Experts underscore transformational potential in “dual circulation’ process
“Dual circulation”, China’s new development pattern, will help expand domestic demand and improve productivity based on creative reforms, experts said at a seminar organized by the China Center for International Economic Exchanges, a national-level think tank.
The development pattern was first enunciated by the nation’s top policymakers in May.
Deepening economic reforms and creating new methods of implementing them will be key to sustained growth momentum in the world’s second-largest economy in the next five years.
The reforms will target rebalancing of the economic structure, increase residents’ income, and control financial risks, they said.
Given the changing economic situation at home and abroad, China is expediting dual circulation. Although the “domestic cycle” will be the mainstay, the domestic and international “dual cycles” will promote each other, experts said at the seminar.
In the run-up to the 14th Five-Year Plan (2021-25), experts discussed various paths to achieving dual circulation through reforms.
“Data could be the new essential productive factor, fundamental to strategic resources. China should explore new ways of achieving growth, to take advantage of data as a key element that can expand domestic demand,” said Zhu Hongren, executive vice-chairman of the China Enterprise Confederation.
During the past decade, data volume increased by more than 40 percent annually in China, Zhu said, adding he expected that by 2025, data created in China are likely to be more than one-fourth of the global total volume.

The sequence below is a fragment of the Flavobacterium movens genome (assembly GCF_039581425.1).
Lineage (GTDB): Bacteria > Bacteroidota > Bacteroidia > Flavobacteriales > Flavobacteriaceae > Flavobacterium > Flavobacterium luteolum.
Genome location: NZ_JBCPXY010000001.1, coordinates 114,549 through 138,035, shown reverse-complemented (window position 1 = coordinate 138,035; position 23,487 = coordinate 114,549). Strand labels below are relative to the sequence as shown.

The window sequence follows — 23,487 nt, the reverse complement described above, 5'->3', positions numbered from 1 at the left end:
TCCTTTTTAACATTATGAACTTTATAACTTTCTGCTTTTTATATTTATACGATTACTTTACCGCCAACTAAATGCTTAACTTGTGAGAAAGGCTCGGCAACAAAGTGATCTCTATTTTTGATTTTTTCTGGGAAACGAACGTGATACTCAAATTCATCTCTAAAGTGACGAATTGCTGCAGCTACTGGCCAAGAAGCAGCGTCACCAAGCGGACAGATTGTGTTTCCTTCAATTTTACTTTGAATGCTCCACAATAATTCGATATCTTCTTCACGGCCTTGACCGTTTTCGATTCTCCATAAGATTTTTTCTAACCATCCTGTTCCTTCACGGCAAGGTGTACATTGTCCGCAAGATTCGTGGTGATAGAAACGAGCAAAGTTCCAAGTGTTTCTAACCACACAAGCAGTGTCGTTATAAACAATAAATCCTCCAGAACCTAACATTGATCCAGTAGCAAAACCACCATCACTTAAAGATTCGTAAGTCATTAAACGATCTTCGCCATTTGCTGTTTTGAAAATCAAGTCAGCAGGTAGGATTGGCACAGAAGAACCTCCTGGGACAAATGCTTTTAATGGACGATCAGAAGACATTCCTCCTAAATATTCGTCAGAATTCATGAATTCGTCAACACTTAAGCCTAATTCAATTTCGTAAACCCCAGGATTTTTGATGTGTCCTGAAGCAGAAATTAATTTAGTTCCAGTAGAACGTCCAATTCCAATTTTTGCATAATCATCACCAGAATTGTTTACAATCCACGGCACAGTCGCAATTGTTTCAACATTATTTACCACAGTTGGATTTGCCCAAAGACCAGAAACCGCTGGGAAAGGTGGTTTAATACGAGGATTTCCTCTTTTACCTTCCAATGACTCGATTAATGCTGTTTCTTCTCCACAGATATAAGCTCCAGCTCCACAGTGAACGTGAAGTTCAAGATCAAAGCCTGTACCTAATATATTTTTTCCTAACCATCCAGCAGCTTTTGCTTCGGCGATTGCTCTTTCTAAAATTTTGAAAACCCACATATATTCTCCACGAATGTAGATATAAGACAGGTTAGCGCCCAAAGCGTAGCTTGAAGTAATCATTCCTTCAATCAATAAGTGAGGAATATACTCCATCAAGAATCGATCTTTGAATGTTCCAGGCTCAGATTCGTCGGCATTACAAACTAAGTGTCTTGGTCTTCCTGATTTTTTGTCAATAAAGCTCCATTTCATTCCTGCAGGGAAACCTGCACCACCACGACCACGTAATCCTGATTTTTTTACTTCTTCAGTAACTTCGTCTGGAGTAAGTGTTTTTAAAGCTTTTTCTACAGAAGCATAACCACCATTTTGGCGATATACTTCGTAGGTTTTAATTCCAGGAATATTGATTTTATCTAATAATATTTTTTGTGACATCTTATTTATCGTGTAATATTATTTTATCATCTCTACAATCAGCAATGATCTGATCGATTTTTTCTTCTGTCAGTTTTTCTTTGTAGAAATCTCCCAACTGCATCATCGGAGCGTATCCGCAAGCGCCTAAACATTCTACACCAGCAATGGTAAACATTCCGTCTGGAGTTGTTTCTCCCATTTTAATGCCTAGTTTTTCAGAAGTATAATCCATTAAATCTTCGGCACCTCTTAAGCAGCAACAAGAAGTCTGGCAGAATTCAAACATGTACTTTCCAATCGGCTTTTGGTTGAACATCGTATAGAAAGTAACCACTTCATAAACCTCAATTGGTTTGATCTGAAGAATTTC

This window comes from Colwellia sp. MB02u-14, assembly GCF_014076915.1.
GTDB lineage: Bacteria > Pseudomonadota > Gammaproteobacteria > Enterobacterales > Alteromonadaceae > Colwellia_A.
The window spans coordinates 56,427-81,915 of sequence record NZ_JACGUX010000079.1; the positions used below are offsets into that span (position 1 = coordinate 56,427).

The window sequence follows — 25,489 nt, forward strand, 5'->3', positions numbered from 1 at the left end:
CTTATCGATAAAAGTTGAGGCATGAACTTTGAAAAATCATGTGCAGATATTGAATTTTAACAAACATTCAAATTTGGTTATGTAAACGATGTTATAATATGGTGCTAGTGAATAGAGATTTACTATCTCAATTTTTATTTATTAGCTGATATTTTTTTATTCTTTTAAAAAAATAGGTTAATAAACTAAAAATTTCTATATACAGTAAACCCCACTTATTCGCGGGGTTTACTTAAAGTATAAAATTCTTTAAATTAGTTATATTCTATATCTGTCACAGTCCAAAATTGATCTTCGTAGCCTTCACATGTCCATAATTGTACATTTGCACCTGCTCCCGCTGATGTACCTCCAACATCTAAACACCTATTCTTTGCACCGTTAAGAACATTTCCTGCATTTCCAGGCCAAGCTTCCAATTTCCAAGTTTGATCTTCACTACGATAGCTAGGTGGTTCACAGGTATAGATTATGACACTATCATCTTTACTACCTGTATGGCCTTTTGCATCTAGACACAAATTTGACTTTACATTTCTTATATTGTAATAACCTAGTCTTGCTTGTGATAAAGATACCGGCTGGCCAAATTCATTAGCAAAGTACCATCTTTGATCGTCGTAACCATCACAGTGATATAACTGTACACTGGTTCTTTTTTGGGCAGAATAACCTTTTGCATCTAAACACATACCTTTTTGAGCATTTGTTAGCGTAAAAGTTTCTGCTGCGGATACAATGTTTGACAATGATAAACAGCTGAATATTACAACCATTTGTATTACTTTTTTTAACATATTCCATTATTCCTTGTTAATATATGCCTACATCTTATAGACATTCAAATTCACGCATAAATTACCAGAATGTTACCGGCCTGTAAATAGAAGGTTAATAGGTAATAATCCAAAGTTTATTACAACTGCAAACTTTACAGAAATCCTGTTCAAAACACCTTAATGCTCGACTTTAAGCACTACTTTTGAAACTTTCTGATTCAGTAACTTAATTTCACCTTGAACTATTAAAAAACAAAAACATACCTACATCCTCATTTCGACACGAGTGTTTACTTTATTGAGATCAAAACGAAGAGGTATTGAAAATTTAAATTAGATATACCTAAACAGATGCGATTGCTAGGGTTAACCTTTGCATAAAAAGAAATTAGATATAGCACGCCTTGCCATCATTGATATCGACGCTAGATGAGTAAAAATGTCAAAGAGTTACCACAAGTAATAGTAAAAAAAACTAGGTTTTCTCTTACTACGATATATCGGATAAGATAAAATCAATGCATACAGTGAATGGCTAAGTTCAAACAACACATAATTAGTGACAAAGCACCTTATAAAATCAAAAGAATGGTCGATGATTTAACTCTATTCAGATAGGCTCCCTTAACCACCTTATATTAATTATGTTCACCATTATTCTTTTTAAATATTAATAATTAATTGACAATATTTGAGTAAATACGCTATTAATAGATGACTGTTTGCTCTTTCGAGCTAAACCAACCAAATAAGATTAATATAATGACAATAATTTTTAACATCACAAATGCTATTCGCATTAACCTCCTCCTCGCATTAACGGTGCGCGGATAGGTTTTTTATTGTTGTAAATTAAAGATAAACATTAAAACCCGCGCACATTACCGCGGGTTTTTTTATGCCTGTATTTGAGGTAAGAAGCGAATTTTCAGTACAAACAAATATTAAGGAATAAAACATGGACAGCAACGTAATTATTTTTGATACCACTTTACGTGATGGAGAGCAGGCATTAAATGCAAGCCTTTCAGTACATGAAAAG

“Another key is to develop ‘new infrastructure’. The huge investment demand will facilitate industrial transformation and upgrading,” Zhu said.
He suggested that effective government spending in public goods should be sustained and private capital should be encouraged in investment projects. “New types of financing models, like the public-private partnership, could play a role.”
Cao Yuanzheng, deputy head of the China Society of Macroeconomics, a think tank that under the National Development and Reform Commission, said the tertiary sector, or services sector, is key to the transformation of China’s development model, while urbanization could help increase residents’ income.
Financial services are part of the core of the modern tertiary sector, and China should maintain their stability and security, as they could help boost growth of the real economy and support innovative development of small and medium-sized enterprises, or SMEs, experts said.
“China should prevent debt risks, and strengthen financial services’ competitiveness globally,” said Cao Honghui, a senior expert with the research department of the China Development Bank.
“We should set up a basic frontier and bottom line for reforms in financial services. And the bottom line is control of systemic risks,” said Cao.
Financial reforms should target further increase in the number of financial institutions and improve market-oriented mechanisms, besides increasing financial services and products.
A more competitive financial infrastructure “is inevitable and indispensable” for an advanced system of cross-border payments and settlements, he said.
“We should allow some errors to happen during the reform process, based on an error-correction mechanism, and encourage innovative measures,” said Chi Fulin, president of the China Institute for Reform and Development.
Chi suggested a medium-to long-term reform plan, in line with the development goals through 2035 and fostering a group of specialists to push forward economic reforms.